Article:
In order to determine if this access has ever been enabled in your tenant, you can search for the user.session.impersonation.grant event type. If the access was used by Okta support a user.session.impersonation.initiate event type would have occurred. Finally, events for revoking this access are captured as user.session.impersonation.end and user.session.impersonation.revoke.  

How can I detect a potential Okta compromise with Panther?

Panther’s Detection Team has released multiple detection rules and investigative queries for our product in response to this incident. Our existing Okta integration also allows teams to quickly onboard their Okta system logs into Panther. The following sections go over the near real-time detection and built-in queries available in Panther that can be leveraged for this incident or future Okta investigations your teams need to conduct

Okta log source integration

To ingest Okta audit logs into Panther, follow this guide to gain visibility into actions performed in your Okta tenant.

New detections

New investigation queries

These queries can be used to investigate historical log data and are represented below in Snowflake SQL syntax. Athena customers can find their specific query syntax in the latest Panther Analysis release.

  • Password resets and MFA resets, suspensions and events can be investigated in Panther using this built-in query
SELECT 
  p_event_time,
  actor:alternateId as actor_user,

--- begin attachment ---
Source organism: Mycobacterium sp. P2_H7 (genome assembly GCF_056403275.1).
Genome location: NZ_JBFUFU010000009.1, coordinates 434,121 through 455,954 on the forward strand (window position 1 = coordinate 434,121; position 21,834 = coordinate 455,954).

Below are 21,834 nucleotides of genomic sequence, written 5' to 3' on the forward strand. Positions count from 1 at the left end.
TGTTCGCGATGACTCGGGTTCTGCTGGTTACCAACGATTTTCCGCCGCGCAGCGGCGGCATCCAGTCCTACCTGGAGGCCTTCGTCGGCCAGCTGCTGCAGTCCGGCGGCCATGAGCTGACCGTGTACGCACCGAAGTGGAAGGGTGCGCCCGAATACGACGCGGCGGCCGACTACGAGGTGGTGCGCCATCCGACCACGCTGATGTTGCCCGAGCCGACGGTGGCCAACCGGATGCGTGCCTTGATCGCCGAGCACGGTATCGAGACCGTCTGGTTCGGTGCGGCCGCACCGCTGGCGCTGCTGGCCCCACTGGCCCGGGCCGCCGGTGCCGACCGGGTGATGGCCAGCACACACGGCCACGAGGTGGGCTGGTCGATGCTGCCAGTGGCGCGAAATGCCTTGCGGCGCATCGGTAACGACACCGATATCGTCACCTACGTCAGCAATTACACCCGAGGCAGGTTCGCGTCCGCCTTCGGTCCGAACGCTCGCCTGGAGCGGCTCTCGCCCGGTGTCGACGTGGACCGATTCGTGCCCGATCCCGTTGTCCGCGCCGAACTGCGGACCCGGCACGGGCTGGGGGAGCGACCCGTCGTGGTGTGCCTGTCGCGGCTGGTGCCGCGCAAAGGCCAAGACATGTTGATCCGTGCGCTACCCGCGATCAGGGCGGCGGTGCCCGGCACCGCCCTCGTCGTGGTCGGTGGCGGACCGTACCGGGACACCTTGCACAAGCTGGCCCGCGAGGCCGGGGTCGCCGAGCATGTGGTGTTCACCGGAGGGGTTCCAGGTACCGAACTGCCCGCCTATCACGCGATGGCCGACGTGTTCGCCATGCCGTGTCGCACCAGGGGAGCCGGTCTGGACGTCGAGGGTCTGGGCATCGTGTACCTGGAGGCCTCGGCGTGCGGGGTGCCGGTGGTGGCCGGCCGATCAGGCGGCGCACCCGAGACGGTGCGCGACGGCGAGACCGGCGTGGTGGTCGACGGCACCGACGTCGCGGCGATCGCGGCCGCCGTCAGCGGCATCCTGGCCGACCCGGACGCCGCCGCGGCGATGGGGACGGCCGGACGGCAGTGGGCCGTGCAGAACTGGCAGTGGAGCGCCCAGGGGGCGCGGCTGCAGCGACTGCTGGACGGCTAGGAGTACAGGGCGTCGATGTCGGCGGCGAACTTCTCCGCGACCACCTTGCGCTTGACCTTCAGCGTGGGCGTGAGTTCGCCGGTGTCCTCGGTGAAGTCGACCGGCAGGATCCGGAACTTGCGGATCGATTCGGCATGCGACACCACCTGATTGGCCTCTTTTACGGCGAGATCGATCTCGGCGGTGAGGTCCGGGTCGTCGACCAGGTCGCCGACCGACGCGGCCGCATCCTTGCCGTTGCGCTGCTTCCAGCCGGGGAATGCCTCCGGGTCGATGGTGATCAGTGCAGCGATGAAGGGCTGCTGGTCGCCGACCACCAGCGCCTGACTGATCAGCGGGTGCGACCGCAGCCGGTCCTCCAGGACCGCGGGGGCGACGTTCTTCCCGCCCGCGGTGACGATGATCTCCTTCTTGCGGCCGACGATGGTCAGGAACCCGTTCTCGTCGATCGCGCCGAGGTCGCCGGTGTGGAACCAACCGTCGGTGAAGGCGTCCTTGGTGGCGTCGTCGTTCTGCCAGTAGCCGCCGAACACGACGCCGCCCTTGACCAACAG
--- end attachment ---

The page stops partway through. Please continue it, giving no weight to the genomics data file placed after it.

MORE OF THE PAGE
target[0]:alternateId as target_user,
  eventType,
  client:ipAddress as ip_address
FROM 
  panther_logs.public.okta_systemlog
WHERE 
  eventType IN 
    ( 'user.mfa.factor.reset_all',
      'user.mfa.factor.deactivate', 
      'user.mfa.factor.suspend', 
      'user.account.reset_password',
      'user.account.update_password',
      'User.mfa.factor.update'
    )
  AND 
    p_occurs_since('7 days')
    -- If you wish to investigate a single user, uncomment and add their email here
    -- and actor:alternateId = '<EMAIL_GOES_HERE>'
ORDER BY 
  p_event_time DESC
  • An individual user’s activity can be audited using this query.
SELECT 
  actor:displayName AS actor_name,
  actor:alternateId AS actor_email, 
  eventType, COUNT(*) AS activity_count
FROM 
  panther_logs.public.okta_systemlog
WHERE 
    p_occurs_since('7 days')
  AND 
    actor:type = 'User'
    -- Uncomment lines below to filter by user email and/or eventType
    -- and actor_email = '<EMAIL_GOES_HERE>'
    -- and eventType = '<EVENTTYPE_GOES_HERE>'
GROUP BY 
  actor:displayName, 
  actor:alternateId, 
  eventType
ORDER BY  
  actor_name, 
  activity_count DESC
  • User activity can be audited by session ID using this query.
SELECT  
  p_event_time as event_time,
  actor:alternateId as actor_email,
  actor:displayName as actor_name,
  authenticationContext:externalSessionId as sessionId,
  displayMessage,
  eventType,
  client:ipAddress as src_ip,
  client:geographicalContext:city as city,
  client:geographicalContext:country as country,
  client:userAgent:rawUserAgent as user_agent
FROM 
  panther_logs.public.okta_systemlog
WHERE 
  p_occurs_since('7 days')
  -- Uncomment the line below and replace 'sessionId' with the sessionId you are investigating
  -- and authenticationContext:externalSessionId = '<SESSIONID_GOES_HERE>'

Previously released investigation queries (March 22)

All of Panther’s available near real-time detection and built-in queries for Okta can be viewed in our latest Panther Analysis release. You can see more examples in our Okta Detections and Queries documentation.

Conclusion

With any new threat, it is critical for security teams to take action quickly to understand their exposure, assess mitigation options, and monitor for signs of exploitation. It has been amazing to see security teams, vendors, and individuals across the globe contributing indicators of compromise, detection ideas, and analysis to the broader community.

The security team at Panther will continue to monitor the Okta/LAPSUS$ situation and provide updates to the detections available to our customers as new information and insights warrant.